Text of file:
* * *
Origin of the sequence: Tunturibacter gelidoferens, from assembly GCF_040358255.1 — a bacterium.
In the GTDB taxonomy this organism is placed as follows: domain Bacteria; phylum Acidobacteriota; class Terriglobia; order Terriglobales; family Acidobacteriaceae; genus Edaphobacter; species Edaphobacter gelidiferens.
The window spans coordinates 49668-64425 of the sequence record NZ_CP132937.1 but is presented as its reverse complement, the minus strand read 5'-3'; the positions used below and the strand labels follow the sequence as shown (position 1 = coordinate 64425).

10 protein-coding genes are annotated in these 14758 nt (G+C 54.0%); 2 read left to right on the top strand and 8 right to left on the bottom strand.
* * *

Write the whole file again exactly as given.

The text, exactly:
Origin of the sequence: Tunturibacter gelidoferens, from assembly GCF_040358255.1 — a bacterium.
In the GTDB taxonomy this organism is placed as follows: domain Bacteria; phylum Acidobacteriota; class Terriglobia; order Terriglobales; family Acidobacteriaceae; genus Edaphobacter; species Edaphobacter gelidiferens.
The window spans coordinates 49668-64425 of the sequence record NZ_CP132937.1 but is presented as its reverse complement, the minus strand read 5'-3'; the positions used below and the strand labels follow the sequence as shown (position 1 = coordinate 64425).

10 protein-coding genes are annotated in these 14758 nt (G+C 54.0%); 2 read left to right on the top strand and 8 right to left on the bottom strand.